Microsoft Clarifies MSIX App Installer December Security Issue

Microsoft reiterated on Friday that a flaw in an application installer component used with its MSIX app packager has been abused by malware, and temporary measures should be followed until there's a fix.

The problem concerns the "ms-appinstaller protocol," which lets people install MSIX-packaged apps from a Web site by simply clicking a link at that Web site, "without needing to download the entire MSIX package." Microsoft had originally reported this problem as a "Windows AppX installer spoofing vulnerability" (CVE-2021-43890) as part of its Dec. 14 "update Tuesday" patch release.

Microsoft had described the CVE-2021-43890 vulnerability as having a "high complexity" to be carried out. A "specially crafted attachment" was needed for exploits. The vulnerability, though, was being used to distribute "the malware family known as Emotet/Trickbot/Bazaloader," Microsoft indicated in its CVE-2021-43890 description, which was revised on Dec. 21.

In the Friday announcement, Microsoft explained that the security problem is just associated with the convenience of installing of apps from a Web server, and that it has disabled the ms-appinstaller component that enables such actions for now:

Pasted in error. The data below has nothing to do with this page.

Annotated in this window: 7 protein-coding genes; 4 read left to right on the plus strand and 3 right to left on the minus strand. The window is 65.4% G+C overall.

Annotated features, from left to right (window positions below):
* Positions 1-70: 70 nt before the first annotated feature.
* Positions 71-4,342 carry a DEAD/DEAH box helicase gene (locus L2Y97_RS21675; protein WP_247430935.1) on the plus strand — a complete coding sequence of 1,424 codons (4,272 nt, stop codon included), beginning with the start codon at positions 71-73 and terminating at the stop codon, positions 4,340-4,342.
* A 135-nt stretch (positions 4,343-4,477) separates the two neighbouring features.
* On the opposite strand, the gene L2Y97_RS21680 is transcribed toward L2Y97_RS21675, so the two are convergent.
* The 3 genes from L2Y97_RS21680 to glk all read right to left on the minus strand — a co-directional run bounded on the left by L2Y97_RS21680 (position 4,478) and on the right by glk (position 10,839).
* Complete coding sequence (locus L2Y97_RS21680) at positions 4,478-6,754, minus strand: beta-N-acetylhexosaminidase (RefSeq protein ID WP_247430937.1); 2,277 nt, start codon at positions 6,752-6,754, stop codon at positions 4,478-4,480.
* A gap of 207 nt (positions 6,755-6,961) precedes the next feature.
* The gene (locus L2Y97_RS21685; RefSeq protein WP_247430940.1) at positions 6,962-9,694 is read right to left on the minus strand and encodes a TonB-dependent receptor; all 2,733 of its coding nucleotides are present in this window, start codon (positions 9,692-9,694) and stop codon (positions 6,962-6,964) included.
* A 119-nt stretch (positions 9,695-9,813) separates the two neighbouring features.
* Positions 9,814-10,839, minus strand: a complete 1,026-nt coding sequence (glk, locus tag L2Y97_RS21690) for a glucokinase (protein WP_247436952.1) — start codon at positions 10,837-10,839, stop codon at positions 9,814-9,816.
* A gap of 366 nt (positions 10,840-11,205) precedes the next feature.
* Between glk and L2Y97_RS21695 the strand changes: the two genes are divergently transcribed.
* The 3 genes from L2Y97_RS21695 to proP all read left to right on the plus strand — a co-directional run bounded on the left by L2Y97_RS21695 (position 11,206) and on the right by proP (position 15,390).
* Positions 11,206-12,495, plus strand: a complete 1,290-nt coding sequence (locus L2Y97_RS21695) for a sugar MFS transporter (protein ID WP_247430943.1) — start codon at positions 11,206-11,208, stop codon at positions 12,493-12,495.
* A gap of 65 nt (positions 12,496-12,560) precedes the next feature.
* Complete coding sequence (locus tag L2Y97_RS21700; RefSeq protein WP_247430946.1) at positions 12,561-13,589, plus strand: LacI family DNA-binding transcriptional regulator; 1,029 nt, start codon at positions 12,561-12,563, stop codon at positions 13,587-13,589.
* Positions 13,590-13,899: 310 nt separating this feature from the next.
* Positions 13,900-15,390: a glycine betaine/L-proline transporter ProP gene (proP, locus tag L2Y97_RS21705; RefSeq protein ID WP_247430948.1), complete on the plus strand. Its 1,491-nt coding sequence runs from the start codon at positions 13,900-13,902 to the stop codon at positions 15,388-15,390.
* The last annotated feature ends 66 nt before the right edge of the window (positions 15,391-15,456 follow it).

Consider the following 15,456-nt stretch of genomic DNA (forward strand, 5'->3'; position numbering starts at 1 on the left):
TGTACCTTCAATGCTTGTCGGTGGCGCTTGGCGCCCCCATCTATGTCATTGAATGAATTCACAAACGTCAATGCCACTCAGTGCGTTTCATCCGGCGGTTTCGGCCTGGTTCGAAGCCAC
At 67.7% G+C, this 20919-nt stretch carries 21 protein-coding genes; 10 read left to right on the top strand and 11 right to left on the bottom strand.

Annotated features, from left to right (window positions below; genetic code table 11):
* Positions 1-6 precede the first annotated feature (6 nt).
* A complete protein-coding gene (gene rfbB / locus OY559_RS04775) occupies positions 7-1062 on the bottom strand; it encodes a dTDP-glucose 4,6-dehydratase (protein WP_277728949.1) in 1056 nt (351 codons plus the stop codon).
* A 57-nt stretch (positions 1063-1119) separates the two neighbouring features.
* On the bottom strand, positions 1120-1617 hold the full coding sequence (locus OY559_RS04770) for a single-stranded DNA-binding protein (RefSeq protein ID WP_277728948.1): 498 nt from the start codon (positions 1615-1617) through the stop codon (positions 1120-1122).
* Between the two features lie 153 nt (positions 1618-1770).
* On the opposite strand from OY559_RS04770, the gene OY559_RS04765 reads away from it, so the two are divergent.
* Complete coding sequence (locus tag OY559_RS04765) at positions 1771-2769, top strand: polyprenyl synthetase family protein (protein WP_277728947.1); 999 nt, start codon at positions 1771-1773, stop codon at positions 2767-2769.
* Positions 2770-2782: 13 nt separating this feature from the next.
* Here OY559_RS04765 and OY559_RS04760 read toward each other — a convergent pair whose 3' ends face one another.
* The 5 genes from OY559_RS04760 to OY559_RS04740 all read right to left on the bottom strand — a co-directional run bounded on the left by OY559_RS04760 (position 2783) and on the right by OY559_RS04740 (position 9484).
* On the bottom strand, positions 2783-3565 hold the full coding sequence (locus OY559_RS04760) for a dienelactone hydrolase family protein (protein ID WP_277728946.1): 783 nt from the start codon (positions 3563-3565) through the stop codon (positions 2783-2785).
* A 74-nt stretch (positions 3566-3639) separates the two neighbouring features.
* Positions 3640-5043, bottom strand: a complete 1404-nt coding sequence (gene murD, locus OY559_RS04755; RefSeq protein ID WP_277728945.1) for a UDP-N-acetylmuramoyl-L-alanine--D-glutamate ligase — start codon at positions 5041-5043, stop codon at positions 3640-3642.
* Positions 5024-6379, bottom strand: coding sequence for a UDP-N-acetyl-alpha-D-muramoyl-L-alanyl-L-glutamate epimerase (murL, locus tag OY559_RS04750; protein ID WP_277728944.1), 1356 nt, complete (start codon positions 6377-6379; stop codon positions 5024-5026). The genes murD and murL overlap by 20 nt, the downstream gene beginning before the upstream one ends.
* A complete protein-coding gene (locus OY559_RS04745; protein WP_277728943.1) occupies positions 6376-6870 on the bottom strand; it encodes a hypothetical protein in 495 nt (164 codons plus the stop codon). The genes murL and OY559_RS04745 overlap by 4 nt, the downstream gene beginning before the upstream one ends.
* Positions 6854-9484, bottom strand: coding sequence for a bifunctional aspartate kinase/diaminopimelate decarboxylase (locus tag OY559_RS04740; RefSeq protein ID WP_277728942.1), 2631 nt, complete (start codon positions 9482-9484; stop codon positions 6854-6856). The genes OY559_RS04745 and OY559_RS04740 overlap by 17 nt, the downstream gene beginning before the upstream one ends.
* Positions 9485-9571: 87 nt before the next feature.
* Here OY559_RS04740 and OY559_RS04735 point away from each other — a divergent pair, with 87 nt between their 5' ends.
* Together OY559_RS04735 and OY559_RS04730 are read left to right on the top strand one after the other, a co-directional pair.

This means that App Installer will not be able to install an app directly from a web server. Instead, users will need to first download the app to their device, and then install the package with App Installer.

In the meantime, before Microsoft finds a way to address the security issue, organizations are being encouraged to update links on their Web sites so that end users will be compelled to download the whole MSIX package or App Installer file.

Here's how Microsoft expressed that notion:

If you utilize the ms-appinstaller protocol on your website, we recommend that you update the link to your application, removing 'ms-appinstaller:?source=' so that the MSIX package or App Installer file will be downloaded to user's machine.

Microsoft added that it is currently working on reenabling the convenience of downloading apps from a Web site in a secure way by addressing the ms-appinstaller vulnerability. It also is "looking into introducing a Group Policy that would allow IT administrators to re-enable the protocol and control usage of it within their organizations."

The issue is also explained in this Microsoft document for Windows 10 users attempting to download apps from Web sites.

About the Author

Kurt Mackie is senior news producer for 1105 Media's Converge360 group.


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